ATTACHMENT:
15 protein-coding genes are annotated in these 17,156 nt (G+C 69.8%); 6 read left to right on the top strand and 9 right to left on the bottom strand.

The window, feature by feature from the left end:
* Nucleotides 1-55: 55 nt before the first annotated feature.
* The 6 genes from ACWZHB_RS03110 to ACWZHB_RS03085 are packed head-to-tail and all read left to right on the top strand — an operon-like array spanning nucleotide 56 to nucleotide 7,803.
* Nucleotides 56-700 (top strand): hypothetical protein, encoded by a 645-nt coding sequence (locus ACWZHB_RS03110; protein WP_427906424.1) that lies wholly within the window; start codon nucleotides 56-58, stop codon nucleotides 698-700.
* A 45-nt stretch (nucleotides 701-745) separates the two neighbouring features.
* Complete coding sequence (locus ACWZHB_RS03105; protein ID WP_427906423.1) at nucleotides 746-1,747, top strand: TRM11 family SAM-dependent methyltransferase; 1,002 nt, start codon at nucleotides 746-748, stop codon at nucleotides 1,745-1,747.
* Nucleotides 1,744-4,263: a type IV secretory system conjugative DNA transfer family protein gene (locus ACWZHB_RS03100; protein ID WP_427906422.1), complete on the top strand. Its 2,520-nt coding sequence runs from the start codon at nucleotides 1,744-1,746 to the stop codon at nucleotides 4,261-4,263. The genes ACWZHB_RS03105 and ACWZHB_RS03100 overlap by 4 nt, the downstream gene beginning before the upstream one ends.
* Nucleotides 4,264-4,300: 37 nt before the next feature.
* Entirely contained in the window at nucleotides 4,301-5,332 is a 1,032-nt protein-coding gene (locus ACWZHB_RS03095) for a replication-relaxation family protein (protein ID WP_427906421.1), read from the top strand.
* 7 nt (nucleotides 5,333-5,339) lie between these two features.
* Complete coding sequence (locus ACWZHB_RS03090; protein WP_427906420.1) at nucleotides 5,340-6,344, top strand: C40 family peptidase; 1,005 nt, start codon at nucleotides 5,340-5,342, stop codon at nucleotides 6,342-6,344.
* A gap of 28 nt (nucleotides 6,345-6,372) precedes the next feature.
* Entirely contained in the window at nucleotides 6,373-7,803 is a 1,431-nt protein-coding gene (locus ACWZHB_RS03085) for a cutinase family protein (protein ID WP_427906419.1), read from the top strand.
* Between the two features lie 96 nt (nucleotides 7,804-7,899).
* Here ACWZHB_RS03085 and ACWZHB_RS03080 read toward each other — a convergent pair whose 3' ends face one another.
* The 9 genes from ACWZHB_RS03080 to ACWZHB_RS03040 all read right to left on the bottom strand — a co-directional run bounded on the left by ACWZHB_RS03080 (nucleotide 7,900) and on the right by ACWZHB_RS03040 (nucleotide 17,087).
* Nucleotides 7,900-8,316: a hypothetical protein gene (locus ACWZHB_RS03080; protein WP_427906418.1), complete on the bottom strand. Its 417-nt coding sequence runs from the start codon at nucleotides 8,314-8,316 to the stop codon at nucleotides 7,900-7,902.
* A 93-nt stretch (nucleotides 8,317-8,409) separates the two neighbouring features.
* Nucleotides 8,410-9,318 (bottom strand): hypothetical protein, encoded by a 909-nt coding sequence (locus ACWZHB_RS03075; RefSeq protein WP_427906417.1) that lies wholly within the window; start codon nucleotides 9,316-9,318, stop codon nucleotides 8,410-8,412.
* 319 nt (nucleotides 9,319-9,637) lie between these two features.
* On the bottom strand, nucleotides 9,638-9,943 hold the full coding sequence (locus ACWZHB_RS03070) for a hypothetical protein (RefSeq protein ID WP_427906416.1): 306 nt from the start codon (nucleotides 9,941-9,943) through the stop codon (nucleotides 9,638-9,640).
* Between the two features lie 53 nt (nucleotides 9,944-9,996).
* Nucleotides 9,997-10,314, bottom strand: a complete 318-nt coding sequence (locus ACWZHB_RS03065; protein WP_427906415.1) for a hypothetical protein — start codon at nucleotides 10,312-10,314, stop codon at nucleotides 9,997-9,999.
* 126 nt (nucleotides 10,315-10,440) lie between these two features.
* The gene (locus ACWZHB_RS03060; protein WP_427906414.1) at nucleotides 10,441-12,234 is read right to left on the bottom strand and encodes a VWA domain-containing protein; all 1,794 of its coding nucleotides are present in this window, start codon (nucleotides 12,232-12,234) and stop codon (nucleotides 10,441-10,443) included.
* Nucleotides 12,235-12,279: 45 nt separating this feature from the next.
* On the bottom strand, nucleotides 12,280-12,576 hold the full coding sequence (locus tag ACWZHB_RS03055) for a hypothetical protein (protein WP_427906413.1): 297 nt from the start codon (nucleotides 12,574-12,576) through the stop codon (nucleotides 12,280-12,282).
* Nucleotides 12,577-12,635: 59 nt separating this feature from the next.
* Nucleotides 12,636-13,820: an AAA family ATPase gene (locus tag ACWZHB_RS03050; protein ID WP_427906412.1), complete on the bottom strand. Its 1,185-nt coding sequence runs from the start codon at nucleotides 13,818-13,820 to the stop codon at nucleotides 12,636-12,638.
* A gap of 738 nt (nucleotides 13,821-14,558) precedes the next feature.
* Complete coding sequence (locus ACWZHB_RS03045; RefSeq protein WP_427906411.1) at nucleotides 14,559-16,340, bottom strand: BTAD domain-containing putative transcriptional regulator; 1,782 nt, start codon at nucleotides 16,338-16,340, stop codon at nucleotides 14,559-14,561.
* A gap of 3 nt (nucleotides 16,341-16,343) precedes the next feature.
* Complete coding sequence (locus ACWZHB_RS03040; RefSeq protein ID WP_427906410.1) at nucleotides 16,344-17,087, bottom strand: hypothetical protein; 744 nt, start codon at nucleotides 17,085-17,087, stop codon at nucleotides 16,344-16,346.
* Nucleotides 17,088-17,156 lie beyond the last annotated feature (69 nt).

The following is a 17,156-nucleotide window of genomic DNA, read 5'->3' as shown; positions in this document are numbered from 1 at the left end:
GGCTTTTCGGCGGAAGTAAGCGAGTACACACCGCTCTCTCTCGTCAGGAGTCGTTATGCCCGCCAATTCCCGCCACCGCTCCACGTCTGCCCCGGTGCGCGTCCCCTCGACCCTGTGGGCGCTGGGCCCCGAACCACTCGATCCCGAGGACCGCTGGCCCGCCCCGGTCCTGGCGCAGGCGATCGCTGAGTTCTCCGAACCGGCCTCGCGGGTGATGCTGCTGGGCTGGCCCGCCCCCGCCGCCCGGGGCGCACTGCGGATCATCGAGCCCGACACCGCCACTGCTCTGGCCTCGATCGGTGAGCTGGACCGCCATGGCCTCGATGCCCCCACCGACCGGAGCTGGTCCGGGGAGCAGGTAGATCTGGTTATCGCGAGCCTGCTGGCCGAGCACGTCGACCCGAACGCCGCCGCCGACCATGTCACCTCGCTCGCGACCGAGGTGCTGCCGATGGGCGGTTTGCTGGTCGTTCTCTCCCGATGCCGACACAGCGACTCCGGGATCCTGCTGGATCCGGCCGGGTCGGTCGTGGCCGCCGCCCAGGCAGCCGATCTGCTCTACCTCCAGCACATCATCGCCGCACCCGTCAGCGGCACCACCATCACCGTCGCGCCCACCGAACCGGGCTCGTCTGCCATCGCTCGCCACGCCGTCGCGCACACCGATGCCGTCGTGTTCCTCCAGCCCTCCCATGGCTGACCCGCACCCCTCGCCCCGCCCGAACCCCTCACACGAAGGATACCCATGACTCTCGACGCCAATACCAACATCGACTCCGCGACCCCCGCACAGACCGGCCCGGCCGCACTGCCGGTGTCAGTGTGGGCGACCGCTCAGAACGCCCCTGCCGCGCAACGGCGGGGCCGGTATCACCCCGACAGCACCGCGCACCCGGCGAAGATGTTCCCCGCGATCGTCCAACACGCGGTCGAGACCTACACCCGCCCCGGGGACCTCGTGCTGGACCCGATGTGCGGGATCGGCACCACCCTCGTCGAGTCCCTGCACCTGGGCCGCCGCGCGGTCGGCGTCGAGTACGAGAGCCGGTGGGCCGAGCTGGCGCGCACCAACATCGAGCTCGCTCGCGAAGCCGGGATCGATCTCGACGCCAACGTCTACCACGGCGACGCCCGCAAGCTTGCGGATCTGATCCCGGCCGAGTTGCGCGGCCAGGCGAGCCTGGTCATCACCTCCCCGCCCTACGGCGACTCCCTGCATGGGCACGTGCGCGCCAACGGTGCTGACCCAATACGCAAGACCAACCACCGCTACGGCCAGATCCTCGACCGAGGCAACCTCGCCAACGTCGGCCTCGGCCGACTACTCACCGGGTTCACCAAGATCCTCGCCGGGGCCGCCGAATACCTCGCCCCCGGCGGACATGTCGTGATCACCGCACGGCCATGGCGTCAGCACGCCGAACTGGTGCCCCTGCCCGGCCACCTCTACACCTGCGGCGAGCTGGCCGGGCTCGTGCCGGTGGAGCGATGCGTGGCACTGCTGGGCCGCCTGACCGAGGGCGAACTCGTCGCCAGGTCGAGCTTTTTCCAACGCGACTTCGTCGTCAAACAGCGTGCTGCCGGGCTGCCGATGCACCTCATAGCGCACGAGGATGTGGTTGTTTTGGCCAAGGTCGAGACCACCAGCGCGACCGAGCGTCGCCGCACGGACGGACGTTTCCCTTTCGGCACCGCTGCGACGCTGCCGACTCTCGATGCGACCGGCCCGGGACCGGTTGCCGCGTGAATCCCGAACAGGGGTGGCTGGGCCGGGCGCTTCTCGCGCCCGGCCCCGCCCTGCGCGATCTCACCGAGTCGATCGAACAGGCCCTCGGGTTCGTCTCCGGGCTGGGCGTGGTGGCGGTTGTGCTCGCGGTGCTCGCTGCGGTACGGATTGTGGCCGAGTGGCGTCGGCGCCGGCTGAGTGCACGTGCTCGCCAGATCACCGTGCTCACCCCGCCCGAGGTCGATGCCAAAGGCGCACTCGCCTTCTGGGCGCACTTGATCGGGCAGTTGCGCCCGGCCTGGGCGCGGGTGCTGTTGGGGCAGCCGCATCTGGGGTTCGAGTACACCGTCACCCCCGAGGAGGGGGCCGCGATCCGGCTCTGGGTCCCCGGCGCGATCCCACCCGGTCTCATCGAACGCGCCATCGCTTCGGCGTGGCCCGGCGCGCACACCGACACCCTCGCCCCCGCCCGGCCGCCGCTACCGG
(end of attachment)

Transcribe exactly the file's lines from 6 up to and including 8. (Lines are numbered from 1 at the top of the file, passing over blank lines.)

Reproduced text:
* A 45-nt stretch (nucleotides 701-745) separates the two neighbouring features.
* Complete coding sequence (locus ACWZHB_RS03105; protein ID WP_427906423.1) at nucleotides 746-1,747, top strand: TRM11 family SAM-dependent methyltransferase; 1,002 nt, start codon at nucleotides 746-748, stop codon at nucleotides 1,745-1,747.
* Nucleotides 1,744-4,263: a type IV secretory system conjugative DNA transfer family protein gene (locus ACWZHB_RS03100; protein ID WP_427906422.1), complete on the top strand. Its 2,520-nt coding sequence runs from the start codon at nucleotides 1,744-1,746 to the stop codon at nucleotides 4,261-4,263. The genes ACWZHB_RS03105 and ACWZHB_RS03100 overlap by 4 nt, the downstream gene beginning before the upstream one ends.